Newton : An Exploration of Grey Spaces in the Sphere of ‘Duty’
Amit V. Masurkar’s dark comedy is as potent and topical as it can get in India as it lives in nightmares of its past. There is will in India, and enough idealism to fill pages of manifestos and books; but thanks to the consequences of its postcolonial past, along with the pressure of living up to its name of being the world’s largest democracy, things rarely get done around here.
The film is an exploration of this phase; something I would call the “grey space of helplessness”; this is something every single one of us has been in: a futile limbo where we can’t fulfil our ideals without getting our hands dirty.
It is set in the forest, from where there is no escape; a stifling, serpentine labyrinth that traps with its charm and at the same time stands for the mentality of the people walking the roads: stagnant, stubborn and unchanging. The music is minimal and the song “Panchhi ud gaya” too, reiterates the same state of ‘almost’ that the two characters in the film face. In a way, the despondency of these characters at the end of the film, despite their valiant efforts, stands for what India’s condition has been for a while.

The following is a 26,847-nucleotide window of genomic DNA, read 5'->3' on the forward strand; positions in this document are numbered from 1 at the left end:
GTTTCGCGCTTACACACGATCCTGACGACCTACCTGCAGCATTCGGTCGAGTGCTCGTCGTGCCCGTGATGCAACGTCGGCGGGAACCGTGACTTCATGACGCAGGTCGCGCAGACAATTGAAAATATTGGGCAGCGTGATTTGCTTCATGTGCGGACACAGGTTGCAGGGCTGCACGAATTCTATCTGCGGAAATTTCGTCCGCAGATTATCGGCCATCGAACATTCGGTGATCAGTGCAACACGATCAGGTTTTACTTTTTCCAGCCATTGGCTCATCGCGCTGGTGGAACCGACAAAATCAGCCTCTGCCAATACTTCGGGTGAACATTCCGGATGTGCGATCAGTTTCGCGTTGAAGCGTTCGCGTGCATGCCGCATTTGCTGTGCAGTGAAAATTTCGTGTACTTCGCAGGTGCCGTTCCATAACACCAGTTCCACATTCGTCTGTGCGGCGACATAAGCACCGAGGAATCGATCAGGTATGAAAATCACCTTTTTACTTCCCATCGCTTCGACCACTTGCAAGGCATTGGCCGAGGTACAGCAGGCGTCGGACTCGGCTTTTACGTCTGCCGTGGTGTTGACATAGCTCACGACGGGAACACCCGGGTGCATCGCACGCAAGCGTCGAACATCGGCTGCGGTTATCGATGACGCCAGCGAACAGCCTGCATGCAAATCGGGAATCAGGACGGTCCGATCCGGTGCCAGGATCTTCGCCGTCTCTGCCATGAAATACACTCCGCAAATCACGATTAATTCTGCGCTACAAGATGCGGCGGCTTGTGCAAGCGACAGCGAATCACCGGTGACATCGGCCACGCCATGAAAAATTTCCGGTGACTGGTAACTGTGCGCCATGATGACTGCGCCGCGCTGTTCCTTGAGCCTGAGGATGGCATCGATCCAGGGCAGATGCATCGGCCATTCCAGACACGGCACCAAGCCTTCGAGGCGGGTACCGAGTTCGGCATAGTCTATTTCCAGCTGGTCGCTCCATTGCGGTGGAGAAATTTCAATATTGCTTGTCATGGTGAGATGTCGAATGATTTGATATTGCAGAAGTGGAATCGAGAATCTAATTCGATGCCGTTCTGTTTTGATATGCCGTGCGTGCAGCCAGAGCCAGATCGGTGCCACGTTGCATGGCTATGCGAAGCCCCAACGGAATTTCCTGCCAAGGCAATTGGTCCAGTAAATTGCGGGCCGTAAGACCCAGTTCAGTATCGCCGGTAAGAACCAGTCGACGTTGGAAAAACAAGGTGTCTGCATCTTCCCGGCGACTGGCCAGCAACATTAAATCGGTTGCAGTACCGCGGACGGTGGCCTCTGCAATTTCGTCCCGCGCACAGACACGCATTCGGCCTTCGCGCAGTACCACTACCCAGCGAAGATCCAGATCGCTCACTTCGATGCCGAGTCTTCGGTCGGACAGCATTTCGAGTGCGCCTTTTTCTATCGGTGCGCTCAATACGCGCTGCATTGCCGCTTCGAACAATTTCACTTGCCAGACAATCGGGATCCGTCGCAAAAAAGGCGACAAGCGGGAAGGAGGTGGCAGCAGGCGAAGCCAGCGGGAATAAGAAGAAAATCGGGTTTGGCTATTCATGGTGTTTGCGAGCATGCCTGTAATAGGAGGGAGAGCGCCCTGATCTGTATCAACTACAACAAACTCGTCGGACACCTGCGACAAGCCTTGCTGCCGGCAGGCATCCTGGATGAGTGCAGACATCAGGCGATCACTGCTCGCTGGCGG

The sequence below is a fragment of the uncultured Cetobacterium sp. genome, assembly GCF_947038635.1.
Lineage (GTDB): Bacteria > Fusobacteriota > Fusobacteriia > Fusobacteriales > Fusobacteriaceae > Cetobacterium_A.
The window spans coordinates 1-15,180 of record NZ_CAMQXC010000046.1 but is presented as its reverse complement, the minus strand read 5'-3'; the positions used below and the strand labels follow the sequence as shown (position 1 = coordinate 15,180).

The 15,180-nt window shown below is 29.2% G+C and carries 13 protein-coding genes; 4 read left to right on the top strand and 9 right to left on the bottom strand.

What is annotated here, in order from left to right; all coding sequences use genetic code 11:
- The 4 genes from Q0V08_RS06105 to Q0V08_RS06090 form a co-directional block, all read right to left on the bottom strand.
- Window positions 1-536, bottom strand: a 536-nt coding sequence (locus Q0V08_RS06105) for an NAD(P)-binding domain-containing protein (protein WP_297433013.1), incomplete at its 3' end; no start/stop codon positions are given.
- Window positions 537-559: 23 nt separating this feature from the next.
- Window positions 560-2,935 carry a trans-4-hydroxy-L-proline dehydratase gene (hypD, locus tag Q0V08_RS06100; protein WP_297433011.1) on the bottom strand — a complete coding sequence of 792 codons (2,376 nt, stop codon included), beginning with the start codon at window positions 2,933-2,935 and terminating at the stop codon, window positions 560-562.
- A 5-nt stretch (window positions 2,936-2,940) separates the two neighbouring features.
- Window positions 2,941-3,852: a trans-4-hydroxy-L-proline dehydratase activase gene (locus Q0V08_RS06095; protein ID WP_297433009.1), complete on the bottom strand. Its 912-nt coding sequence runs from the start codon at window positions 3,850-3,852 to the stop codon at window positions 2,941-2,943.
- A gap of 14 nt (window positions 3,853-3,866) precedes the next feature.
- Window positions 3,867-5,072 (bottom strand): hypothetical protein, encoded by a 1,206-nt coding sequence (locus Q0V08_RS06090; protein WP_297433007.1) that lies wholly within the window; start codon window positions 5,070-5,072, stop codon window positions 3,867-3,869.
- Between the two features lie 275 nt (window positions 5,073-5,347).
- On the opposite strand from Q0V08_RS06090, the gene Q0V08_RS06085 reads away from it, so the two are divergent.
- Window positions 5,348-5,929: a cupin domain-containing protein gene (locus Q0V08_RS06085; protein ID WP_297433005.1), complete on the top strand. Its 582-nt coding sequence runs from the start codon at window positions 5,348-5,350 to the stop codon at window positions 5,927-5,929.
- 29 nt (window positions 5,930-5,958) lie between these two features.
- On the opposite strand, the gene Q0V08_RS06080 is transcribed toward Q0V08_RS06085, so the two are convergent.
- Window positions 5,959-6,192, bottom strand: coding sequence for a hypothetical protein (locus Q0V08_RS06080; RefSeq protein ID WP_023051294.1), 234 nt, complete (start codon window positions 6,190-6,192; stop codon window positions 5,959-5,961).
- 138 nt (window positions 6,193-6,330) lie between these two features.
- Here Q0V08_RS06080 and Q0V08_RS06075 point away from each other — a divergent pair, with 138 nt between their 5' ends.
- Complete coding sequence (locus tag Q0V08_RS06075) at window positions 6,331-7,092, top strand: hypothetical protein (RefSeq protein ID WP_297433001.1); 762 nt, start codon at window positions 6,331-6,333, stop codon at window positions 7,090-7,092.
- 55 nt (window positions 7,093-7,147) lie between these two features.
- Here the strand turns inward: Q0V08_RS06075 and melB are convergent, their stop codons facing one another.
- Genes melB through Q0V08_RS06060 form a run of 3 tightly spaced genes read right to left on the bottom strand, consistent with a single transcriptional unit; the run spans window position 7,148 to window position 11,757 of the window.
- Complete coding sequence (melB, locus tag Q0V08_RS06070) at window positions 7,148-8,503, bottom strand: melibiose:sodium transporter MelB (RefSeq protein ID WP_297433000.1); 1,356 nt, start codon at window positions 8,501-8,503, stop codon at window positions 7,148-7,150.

The eponymous character, Newton Kumar (Rajkummar Rao) is honest to a flaw. Worse, he is proud of his honesty. It is this flaw in character that is put to the test in the course of the film’s narrative. This “flaw” is not only limited to him being honest at all times, he is honest to the degree of an obsession. He endures physical injuries just to make sure that the commission is available till the last second for voting. Like his namesake, who learnt a lesson from something as simple as an apple falling on his head, Newton Kumar learns a lasting lesson during the course of one day.
At the same time, the so-called antagonist Aatma Singh (Pankaj Tripathi) is flawed too; a battle-hardened soldier, who watches jawans under him dying gruesome deaths at the hands of the Maoist rebels in the Dandakaranya, the forest where people are punished. His battalion is ill-equipped and has to fight on an unknown forested territory.
Both of these characters which form the polemic of the film, along with the other two important characters, Loknath and Malko, inhabit this “grey space of helplessness”. Each of them has a set of ideals they live by; for Newton it is unflinching honesty, while for Aatma Singh it is the motto he has been taught as a soldier, that safety is first.
At the same time, both have opposite and important duties to fulfil. Newton has to make sure that an election is organised at Kondanar, Chhattisgarh. There are 76 registered voters who all deserve a chance to have a say in their political future and they must have it. Aatma Singh has to look after his battalion. Eventually, as a result of the clash between these two duty-action pairs, the final result is a stalemate, a state of an “almost”. There are lessons that both characters come out having learnt.